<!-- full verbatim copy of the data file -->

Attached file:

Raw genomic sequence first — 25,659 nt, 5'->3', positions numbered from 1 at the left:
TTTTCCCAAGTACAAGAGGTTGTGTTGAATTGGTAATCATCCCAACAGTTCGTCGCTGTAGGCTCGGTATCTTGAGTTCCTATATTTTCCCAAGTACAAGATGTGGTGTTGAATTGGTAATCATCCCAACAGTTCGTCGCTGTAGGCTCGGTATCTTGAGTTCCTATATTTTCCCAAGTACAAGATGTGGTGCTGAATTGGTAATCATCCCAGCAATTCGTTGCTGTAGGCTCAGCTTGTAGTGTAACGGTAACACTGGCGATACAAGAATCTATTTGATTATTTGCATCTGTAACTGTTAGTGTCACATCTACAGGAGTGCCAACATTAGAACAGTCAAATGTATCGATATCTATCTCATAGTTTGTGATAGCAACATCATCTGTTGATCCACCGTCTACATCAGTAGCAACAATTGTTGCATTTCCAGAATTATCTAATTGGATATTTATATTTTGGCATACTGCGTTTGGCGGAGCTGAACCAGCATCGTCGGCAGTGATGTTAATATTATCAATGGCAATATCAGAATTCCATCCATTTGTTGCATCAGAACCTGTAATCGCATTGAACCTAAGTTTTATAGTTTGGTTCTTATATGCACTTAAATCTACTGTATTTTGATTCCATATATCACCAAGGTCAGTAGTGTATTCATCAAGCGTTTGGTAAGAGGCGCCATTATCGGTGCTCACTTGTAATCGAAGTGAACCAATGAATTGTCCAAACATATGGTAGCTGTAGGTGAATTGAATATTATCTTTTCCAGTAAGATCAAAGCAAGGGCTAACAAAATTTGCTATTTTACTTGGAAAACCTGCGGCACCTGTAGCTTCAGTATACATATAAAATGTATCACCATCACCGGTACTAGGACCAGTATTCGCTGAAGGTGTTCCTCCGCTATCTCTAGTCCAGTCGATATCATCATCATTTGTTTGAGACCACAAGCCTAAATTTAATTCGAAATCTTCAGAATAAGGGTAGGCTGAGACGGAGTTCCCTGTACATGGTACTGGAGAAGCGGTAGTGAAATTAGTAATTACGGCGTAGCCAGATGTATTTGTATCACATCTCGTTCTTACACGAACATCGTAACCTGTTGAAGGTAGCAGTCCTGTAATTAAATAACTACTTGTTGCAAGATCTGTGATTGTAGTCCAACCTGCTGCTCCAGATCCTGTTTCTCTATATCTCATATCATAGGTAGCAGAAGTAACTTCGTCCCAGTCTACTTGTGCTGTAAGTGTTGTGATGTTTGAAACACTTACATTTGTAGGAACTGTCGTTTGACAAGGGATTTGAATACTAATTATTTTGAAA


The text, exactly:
Raw genomic sequence first — 25,659 nt, 5'->3', positions numbered from 1 at the left:
TTTTCCCAAGTACAAGAGGTTGTGTTGAATTGGTAATCATCCCAACAGTTCGTCGCTGTAGGCTCGGTATCTTGAGTTCCTATATTTTCCCAAGTACAAGATGTGGTGTTGAATTGGTAATCATCCCAACAGTTCGTCGCTGTAGGCTCGGTATCTTGAGTTCCTATATTTTCCCAAGTACAAGATGTGGTGCTGAATTGGTAATCATCCCAGCAATTCGTTGCTGTAGGCTCAGCTTGTAGTGTAACGGTAACACTGGCGATACAAGAATCTATTTGATTATTTGCATCTGTAACTGTTAGTGTCACATCTACAGGAGTGCCAACATTAGAACAGTCAAATGTATCGATATCTATCTCATAGTTTGTGATAGCAACATCATCTGTTGATCCACCGTCTACATCAGTAGCAACAATTGTTGCATTTCCAGAATTATCTAATTGGATATTTATATTTTGGCATACTGCGTTTGGCGGAGCTGAACCAGCATCGTCGGCAGTGATGTTAATATTATCAATGGCAATATCAGAATTCCATCCATTTGTTGCATCAGAACCTGTAATCGCATTGAACCTAAGTTTTATAGTTTGGTTCTTATATGCACTTAAATCTACTGTATTTTGATTCCATATATCACCAAGGTCAGTAGTGTATTCATCAAGCGTTTGGTAAGAGGCGCCATTATCGGTGCTCACTTGTAATCGAAGTGAACCAATGAATTGTCCAAACATATGGTAGCTGTAGGTGAATTGAATATTATCTTTTCCAGTAAGATCAAAGCAAGGGCTAACAAAATTTGCTATTTTACTTGGAAAACCTGCGGCACCTGTAGCTTCAGTATACATATAAAATGTATCACCATCACCGGTACTAGGACCAGTATTCGCTGAAGGTGTTCCTCCGCTATCTCTAGTCCAGTCGATATCATCATCATTTGTTTGAGACCACAAGCCTAAATTTAATTCGAAATCTTCAGAATAAGGGTAGGCTGAGACGGAGTTCCCTGTACATGGTACTGGAGAAGCGGTAGTGAAATTAGTAATTACGGCGTAGCCAGATGTATTTGTATCACATCTCGTTCTTACACGAACATCGTAACCTGTTGAAGGTAGCAGTCCTGTAATTAAATAACTACTTGTTGCAAGATCTGTGATTGTAGTCCAACCTGCTGCTCCAGATCCTGTTTCTCTATATCTCATATCATAGGTAGCAGAAGTAACTTCGTCCCAGTCTACTTGTGCTGTAAGTGTTGTGATGTTTGAAACACTTACATTTGTAGGAACTGTCGTTTGACAAGGGATTTGAATACTAATTATTTTGAAA